The Soul Coughing years were not kind to Doughty. He was addicted to heroin and a habitual pot smoker and he spent years just trying to get his fix. The first three-quarters of the book describes his junk-sick quest and subsequent addiction and illnesses.

The last quarter details his quest for sobriety. After kicking heroin and breaking up the band, he found himself addicted to booze. He slowly blew up on a steady diet of whiskey and beer. In an effort to maintain his career, he travelled US playing songs that he had never officially recorded and discovered that his fans had found them on Napster and were able to sing along to them at concerts. His audience, an audience he gained thanks to the machinery of the music industry, had not abandoned him. From then on, M. Doughty of Soul Coughing became Mike Doughty the songwriter and his rise into clarity is cataloged most poignantly in his subsequent work.

Sunken-eyed girl on the Ludlow Street
Junkieland once but they swept it up, so
Sing in my mind, singing you’re so sweet
I need a bundle of dope just to numb it out and I’m

Feeling so good that it hurts my skin
Feeling so good I could do myself in

You are the drinks I drink and keep drinking and
Wake up tremble
All of the blinks I blink and keep blinking and
Fall down stumble

While many would argue that a memoir by a minor rock star in the 1990s is little but a trifle - after all, Doughty was no Cobain or Buckley - it's easy to accept that Doughty's tale need to be told. For fans of Doughty in his various incarnations it's a fascinating look at a heretofore inscrutable character and for folks who know him in his new incarnation it's nice to see from whence all his brillance came. Non-fans may enjoy the story of redemption and the insider's look at a dying music industry (and, presumably, a seedier view of gentrified Ludlow Street).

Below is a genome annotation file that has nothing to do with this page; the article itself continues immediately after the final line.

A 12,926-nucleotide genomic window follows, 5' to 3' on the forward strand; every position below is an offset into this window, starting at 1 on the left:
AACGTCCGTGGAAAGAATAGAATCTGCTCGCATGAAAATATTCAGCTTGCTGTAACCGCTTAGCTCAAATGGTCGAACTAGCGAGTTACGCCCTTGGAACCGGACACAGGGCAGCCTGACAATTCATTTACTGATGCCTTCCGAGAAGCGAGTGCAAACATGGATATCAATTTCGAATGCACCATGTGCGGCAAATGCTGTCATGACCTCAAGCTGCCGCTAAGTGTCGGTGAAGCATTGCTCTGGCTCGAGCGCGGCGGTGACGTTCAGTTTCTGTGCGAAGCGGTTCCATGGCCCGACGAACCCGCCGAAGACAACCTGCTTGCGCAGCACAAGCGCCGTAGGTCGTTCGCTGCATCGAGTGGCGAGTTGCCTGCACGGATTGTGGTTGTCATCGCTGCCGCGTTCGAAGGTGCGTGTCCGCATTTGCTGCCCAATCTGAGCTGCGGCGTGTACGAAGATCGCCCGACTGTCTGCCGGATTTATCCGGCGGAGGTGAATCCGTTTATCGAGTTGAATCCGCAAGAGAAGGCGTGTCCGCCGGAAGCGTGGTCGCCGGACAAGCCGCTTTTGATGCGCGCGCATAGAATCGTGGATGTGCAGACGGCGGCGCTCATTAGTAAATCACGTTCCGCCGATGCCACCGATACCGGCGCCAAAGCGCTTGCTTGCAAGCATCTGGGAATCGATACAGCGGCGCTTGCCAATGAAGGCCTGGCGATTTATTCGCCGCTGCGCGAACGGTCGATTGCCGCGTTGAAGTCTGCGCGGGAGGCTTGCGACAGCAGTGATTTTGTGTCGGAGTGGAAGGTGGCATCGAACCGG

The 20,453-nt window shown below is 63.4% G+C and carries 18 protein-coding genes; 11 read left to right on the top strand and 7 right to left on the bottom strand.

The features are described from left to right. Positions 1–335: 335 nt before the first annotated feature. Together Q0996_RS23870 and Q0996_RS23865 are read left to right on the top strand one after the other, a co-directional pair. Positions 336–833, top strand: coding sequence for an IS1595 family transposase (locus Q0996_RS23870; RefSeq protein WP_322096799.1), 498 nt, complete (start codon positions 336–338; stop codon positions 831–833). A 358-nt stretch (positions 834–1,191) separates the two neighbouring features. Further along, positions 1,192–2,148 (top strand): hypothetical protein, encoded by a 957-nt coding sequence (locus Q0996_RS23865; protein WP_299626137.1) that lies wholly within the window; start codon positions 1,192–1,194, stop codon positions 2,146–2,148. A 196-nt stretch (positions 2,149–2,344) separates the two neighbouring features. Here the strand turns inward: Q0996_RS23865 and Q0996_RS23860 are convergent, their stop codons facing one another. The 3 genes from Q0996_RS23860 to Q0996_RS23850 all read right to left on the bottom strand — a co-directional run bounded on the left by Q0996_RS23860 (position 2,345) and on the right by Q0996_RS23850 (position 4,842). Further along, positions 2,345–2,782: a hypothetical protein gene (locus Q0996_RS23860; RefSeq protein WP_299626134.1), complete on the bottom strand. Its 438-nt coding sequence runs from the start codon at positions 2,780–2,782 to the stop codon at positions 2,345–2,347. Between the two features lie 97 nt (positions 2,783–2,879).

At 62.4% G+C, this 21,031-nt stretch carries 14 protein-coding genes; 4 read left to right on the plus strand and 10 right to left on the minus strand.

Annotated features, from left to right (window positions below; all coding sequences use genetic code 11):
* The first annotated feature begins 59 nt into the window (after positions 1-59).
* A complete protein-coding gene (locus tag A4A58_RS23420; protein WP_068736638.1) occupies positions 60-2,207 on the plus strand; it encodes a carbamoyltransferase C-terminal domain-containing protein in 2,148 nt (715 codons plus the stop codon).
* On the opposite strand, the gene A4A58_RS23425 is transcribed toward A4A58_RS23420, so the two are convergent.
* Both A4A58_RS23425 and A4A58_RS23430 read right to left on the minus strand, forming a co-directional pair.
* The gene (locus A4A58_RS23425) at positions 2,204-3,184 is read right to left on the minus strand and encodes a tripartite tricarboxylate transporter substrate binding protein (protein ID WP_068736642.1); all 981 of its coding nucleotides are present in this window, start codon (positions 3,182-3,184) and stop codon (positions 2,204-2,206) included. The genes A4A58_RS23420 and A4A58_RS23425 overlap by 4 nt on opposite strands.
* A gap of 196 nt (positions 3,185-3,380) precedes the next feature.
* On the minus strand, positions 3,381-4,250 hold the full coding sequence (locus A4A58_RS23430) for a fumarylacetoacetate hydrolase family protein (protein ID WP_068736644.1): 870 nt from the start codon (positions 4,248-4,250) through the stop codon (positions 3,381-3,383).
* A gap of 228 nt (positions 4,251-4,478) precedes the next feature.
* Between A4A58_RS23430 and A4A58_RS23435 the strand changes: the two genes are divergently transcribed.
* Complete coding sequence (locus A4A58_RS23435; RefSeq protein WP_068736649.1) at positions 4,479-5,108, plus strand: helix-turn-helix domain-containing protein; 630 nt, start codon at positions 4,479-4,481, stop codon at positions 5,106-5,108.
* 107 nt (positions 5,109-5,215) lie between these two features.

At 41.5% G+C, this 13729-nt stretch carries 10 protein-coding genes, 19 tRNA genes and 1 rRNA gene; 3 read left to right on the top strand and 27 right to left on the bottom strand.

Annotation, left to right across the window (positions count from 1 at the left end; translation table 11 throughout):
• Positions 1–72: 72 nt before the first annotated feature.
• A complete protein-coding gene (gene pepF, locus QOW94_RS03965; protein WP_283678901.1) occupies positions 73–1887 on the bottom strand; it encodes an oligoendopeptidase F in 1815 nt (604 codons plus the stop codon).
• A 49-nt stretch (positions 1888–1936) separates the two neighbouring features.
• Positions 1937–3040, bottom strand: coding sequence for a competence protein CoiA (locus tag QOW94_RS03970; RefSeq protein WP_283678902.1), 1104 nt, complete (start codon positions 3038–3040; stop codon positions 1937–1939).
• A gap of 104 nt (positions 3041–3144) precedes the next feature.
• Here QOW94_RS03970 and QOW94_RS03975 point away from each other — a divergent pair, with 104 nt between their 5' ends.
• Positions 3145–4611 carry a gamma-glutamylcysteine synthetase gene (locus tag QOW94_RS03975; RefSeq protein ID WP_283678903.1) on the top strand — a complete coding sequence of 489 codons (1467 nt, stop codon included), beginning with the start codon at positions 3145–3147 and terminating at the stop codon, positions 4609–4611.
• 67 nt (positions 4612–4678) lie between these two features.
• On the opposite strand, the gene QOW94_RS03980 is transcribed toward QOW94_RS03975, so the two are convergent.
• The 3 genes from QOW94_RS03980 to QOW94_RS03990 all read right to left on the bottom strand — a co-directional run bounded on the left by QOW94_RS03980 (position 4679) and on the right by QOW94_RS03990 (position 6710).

I went to a Soul Coughing show as a young shoe-gazer in Pittsburgh and nodded along to "Sugar Free Jazz" and "Super Bon Bon" as if I had discovered some skinny but passable bridge out of the bloated sixties rock passed down to me from my father and into a new world of skittering electronics and poetic hip hop. Doughty was important to me then and he's a more fully-faceted person to me now.

To sum up the book, here's what you'll learn: Doughty's bandmates royally screwed him, then he screwed himself. Then he came back. The title itself seems to be a play on the Magnetic Fields song "Book of Love." We're reminded that, as well as being "long and boring," the book of love:

... has music in it
In fact, that's where music comes from
Some of it is just transcendental
Some of it is just really dumb

 

Some of Doughty's prose is transcendental - it's down to earth, raw, and real - and thankfully it's never really dumb. It helps us understand him and that understanding is the least we can offer to the men and women we raise up so high only to watch them fall.

Thumbnail photo: El Jiggity / Wikimedia (CC BY-SA 3.0)


Bonus - A special Mike Doughty Musical Interlude featuring his Cymbalta Musical Shaker: